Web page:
If you are setting up a trust, you undoubtedly have a million things on your mind. Indeed, you must decide what type of trust is right for you, who should be a beneficiary of your trust and when the trust should kick in. Still, choosing a trustee is one of the more consequential decisions you must make.
Being an effective trustee requires tapping into a variety of skills. Even though picking a close friend or family member might be your first instinct, you should be certain your trustee has the ability to excel in the role. So, what does it take to be a good trustee?
According to the Law of Trusts by Browne C. Lewis, trustees have a legal duty to administer trusts in accordance with the interests of the beneficiary or beneficiaries. This means a trustee must be loyal to and not act against the interests of those who benefit from the trust.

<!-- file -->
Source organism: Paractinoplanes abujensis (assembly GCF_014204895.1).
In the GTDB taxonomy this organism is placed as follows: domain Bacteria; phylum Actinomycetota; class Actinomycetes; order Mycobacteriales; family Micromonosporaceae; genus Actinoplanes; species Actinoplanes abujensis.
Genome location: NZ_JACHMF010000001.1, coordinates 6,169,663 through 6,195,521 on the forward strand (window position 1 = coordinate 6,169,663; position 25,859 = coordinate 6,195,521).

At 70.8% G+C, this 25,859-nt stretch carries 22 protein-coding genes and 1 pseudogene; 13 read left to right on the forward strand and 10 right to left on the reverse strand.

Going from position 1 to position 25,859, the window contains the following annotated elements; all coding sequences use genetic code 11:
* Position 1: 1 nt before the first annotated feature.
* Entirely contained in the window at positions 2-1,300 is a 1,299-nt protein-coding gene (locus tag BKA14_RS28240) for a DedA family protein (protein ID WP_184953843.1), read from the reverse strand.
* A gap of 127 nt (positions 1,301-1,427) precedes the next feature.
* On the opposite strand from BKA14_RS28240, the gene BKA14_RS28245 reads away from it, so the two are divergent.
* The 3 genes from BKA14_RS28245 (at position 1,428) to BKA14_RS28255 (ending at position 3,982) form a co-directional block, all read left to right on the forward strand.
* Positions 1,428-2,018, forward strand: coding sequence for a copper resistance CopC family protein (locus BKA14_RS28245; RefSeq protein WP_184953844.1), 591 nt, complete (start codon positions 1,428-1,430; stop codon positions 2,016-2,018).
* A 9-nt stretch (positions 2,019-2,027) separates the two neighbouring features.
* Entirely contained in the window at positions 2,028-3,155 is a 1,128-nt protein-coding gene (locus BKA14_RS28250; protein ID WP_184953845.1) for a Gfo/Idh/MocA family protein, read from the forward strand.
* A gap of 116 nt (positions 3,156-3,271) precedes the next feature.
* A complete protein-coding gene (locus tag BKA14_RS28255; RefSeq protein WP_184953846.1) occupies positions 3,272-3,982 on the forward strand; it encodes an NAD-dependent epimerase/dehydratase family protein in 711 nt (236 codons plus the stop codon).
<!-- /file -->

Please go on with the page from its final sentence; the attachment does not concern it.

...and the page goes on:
Trustees should treat all beneficiaries, whether current or future, with impartiality. Put differently, it is not acceptable to prioritize the interests of one beneficiary over those of others, unless the foundational instrument permits doing so.
Whether funds are meager or quite valuable, the trustee must take care of them. This requires gathering funds, investing and distributing them and providing key oversight. Obviously, the trustee also should not use funds in the trust for personal gain.
In addition to these duties, the trustee must be able to communicate clearly and regularly with the beneficiaries. Ultimately, if you think a perspective trustee might be weak in any of his or her roles, it is probably wise to continue your search.